https://cdn.mtdcnc.global/cnc/wp-content/uploads/2021/05/17134752/Cory-Marty-of-Trek-Bicycle-and-his-team-use-MEGA-Micro-Chucks-from-BIG-KAISER-to-machine-lightweight-and-complex-bike-components-640x360.jpg

    Trek finds savings with tool holders

    Moving with the times, Trek Bicycles has invested in tooling systems from BIG KAISER that are supplied and supported in the UK through Tamworth based Industrial Tooling Corporation (ITC). Trek has been on the front lines of the electric bike movement and other equipment advances like cycling lights, computers and sensors. Trek are marketed through 1,700 bicycle shops across North America with subsidiaries in Europe, Asia, South Africa, as well as distributors in 90 countries worldwide.
    Every idea a Trek engineer has for a new technology or how to integrate it, passes through the company’s Prototype Development Lab. It’s where things like frames and accessories are experimented with and machined to make Trek’s most innovative ideas come to life.
    “Every time we run a part, it’s something new that we just fresh programmed,” said Cory Marty, a senior engineering technician at Trek’s Prototype Development Lab. “Our turnaround time, from when an engineer puts in a project to the time they have something in their hands, is about 10 to 14 days. A lot of the work has tight, deep pockets – common stickouts are about 6 to 8XD. Every part is a first-off with 3D-surfaces.”

    When Trek recently invested in a five-axis machine, Marty had to decide on what tools would get the most out of the new machine. Due to its deep-pocket cutting jobs, Trek needed to reach more than rigidity or high-power cutting. Using CAM software, Trek could program a three-axis tool path that recognises when the tool will collide with the model. It automatically starts tilting the tool axis out of the way to adjust for tool holder clearance. But, with standard ER 32 or 16 tool holders in a deep and tight pocket, the machine had to tilt significantly to clear the toolholder, which resulted in unnecessary axis movements or potential machine collisions.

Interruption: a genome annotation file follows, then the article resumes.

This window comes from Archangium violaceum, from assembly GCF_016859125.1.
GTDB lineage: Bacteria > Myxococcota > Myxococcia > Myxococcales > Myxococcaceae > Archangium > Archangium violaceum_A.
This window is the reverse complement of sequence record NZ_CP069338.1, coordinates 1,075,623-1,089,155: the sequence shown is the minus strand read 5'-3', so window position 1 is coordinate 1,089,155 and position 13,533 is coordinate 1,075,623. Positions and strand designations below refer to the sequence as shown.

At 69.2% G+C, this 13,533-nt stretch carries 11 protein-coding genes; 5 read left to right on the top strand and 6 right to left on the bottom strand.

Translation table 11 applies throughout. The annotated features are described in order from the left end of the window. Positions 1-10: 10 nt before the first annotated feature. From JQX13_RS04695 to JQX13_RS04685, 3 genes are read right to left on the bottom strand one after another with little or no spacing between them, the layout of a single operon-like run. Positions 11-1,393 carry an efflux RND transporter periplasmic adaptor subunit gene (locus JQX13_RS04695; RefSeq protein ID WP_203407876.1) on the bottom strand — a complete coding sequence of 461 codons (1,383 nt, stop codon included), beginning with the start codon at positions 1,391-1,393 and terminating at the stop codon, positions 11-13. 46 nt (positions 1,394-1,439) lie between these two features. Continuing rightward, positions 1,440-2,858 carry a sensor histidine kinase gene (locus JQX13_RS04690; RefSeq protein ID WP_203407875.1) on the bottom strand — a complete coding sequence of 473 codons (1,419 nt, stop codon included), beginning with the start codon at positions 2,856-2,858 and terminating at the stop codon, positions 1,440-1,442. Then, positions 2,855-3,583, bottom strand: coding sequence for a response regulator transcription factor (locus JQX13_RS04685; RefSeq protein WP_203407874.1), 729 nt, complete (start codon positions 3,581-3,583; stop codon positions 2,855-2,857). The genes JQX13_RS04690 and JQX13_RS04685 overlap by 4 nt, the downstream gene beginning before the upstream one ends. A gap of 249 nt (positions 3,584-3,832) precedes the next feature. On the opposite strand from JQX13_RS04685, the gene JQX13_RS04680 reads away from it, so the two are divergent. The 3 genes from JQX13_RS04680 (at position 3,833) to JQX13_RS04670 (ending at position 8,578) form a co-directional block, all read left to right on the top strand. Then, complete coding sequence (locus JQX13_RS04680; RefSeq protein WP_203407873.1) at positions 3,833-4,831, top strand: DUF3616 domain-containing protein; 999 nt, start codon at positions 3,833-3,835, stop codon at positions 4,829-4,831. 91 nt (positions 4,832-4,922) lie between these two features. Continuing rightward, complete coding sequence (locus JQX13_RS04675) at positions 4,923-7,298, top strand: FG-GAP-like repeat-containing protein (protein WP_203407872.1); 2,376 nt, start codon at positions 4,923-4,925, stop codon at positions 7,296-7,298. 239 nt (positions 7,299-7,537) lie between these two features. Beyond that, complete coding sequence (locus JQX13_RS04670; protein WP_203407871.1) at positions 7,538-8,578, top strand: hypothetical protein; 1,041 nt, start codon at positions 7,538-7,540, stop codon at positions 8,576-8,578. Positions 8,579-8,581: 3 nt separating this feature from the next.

“Every time we added an extra extension, we knew we would be adding runout,” Marty admitted. “We were looking for tooling that was similar to shrink-fit holders, with the shape and accessibility you could get, but we weren’t ready to step up to a full shrink-fitting that limited us to one or two diameters.”

    Considering the work the lab does, the easy changeover was also of critical importance. Marty explained he has to set up 10 to 15 tools, changing tool lengths each time, for each part Trek works on. The heating and cooling cycles involved with shrink-fit tools would simply be too time-consuming.

    Marty invited BIG KAISER to demonstrate the company’s MEGA Micro Chuck. The chuck’s narrow body, with nut diameters as slim as 10mm that is supported by a shallower taper angle that boosts the holder’s rigidity and limits the extreme angles needed to reach down into deeper pockets.
    Marty decided to purchase one package of 15 MEGA Micro Chucks to use with all of Trek’s cutters 6.35mm diameter and under. “The quality was just phenomenal, better than I’ve seen on any tool holders before. The finish on every single surface of the holder is just fantastic and that just screams quality when you pull it out of the box.”
    The slim nut and simple collet clamping turned out to be the best of both worlds for Trek, according to Marty. “The MEGA Micro Chucks have the same profiles and shapes of shrink-fit holders with the versatility of collets. You can use any size shank you want. They’re balanced a lot better, so they don’t vibrate like the ER 32’s.”
    The extreme tilts the programming once had to adjust for, have been eliminated. “I’d say probably 50% of our reach issues were resolved just by changing holders without manually changing the way things are done. The machine only has to tilt maybe 10 degrees to get down into the pockets. We’re able to reach into places we weren’t before without extravagant, cobbled-together extensions – and all with higher speeds, feeds and finishes.” Marty knew exactly what he needed —easy changeover and access—and through research and trial found the BIG KAISER alternative that is available from ITC that could deliver on a budget.